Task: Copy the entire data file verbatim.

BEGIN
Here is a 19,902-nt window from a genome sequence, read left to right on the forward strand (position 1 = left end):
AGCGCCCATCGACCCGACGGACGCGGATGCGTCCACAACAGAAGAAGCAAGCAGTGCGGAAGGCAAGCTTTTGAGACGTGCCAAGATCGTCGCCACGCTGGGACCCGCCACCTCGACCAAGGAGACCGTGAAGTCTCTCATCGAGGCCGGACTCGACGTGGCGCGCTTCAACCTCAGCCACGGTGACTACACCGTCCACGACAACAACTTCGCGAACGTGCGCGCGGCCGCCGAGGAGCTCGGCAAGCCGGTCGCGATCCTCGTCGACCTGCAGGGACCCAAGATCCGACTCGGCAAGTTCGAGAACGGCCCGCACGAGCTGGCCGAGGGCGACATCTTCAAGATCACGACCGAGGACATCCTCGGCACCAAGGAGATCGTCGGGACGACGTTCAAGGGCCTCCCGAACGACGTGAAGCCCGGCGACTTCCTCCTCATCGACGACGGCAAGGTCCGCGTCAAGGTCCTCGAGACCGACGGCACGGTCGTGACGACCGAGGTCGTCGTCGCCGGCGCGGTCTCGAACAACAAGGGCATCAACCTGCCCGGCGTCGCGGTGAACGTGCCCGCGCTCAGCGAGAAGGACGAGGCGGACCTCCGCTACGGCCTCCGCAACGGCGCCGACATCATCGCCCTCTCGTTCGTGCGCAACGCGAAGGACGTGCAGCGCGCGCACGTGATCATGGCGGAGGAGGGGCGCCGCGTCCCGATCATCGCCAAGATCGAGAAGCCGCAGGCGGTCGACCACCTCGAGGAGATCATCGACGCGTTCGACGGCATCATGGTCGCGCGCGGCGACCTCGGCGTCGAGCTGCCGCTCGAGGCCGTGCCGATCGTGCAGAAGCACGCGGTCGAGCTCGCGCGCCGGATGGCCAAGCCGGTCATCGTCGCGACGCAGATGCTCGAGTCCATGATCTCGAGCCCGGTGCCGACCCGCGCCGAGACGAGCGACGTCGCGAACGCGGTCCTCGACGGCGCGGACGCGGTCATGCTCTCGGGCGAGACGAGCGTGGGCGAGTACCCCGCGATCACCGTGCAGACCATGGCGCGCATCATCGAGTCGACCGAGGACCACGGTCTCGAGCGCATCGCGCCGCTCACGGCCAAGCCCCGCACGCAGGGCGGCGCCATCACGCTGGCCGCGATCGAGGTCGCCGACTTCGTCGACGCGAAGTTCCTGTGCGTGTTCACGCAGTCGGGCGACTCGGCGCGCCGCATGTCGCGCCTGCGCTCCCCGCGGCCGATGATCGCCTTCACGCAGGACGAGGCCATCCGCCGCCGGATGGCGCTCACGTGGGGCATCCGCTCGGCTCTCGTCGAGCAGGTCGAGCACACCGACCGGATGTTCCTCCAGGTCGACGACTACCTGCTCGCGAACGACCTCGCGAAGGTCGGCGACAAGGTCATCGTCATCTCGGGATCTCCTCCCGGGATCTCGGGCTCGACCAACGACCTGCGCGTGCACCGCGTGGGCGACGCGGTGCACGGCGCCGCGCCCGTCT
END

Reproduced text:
Here is a 19,902-nt window from a genome sequence, read left to right on the forward strand (position 1 = left end):
AGCGCCCATCGACCCGACGGACGCGGATGCGTCCACAACAGAAGAAGCAAGCAGTGCGGAAGGCAAGCTTTTGAGACGTGCCAAGATCGTCGCCACGCTGGGACCCGCCACCTCGACCAAGGAGACCGTGAAGTCTCTCATCGAGGCCGGACTCGACGTGGCGCGCTTCAACCTCAGCCACGGTGACTACACCGTCCACGACAACAACTTCGCGAACGTGCGCGCGGCCGCCGAGGAGCTCGGCAAGCCGGTCGCGATCCTCGTCGACCTGCAGGGACCCAAGATCCGACTCGGCAAGTTCGAGAACGGCCCGCACGAGCTGGCCGAGGGCGACATCTTCAAGATCACGACCGAGGACATCCTCGGCACCAAGGAGATCGTCGGGACGACGTTCAAGGGCCTCCCGAACGACGTGAAGCCCGGCGACTTCCTCCTCATCGACGACGGCAAGGTCCGCGTCAAGGTCCTCGAGACCGACGGCACGGTCGTGACGACCGAGGTCGTCGTCGCCGGCGCGGTCTCGAACAACAAGGGCATCAACCTGCCCGGCGTCGCGGTGAACGTGCCCGCGCTCAGCGAGAAGGACGAGGCGGACCTCCGCTACGGCCTCCGCAACGGCGCCGACATCATCGCCCTCTCGTTCGTGCGCAACGCGAAGGACGTGCAGCGCGCGCACGTGATCATGGCGGAGGAGGGGCGCCGCGTCCCGATCATCGCCAAGATCGAGAAGCCGCAGGCGGTCGACCACCTCGAGGAGATCATCGACGCGTTCGACGGCATCATGGTCGCGCGCGGCGACCTCGGCGTCGAGCTGCCGCTCGAGGCCGTGCCGATCGTGCAGAAGCACGCGGTCGAGCTCGCGCGCCGGATGGCCAAGCCGGTCATCGTCGCGACGCAGATGCTCGAGTCCATGATCTCGAGCCCGGTGCCGACCCGCGCCGAGACGAGCGACGTCGCGAACGCGGTCCTCGACGGCGCGGACGCGGTCATGCTCTCGGGCGAGACGAGCGTGGGCGAGTACCCCGCGATCACCGTGCAGACCATGGCGCGCATCATCGAGTCGACCGAGGACCACGGTCTCGAGCGCATCGCGCCGCTCACGGCCAAGCCCCGCACGCAGGGCGGCGCCATCACGCTGGCCGCGATCGAGGTCGCCGACTTCGTCGACGCGAAGTTCCTGTGCGTGTTCACGCAGTCGGGCGACTCGGCGCGCCGCATGTCGCGCCTGCGCTCCCCGCGGCCGATGATCGCCTTCACGCAGGACGAGGCCATCCGCCGCCGGATGGCGCTCACGTGGGGCATCCGCTCGGCTCTCGTCGAGCAGGTCGAGCACACCGACCGGATGTTCCTCCAGGTCGACGACTACCTGCTCGCGAACGACCTCGCGAAGGTCGGCGACAAGGTCATCGTCATCTCGGGATCTCCTCCCGGGATCTCGGGCTCGACCAACGACCTGCGCGTGCACCGCGTGGGCGACGCGGTGCACGGCGCCGCGCCCGTCT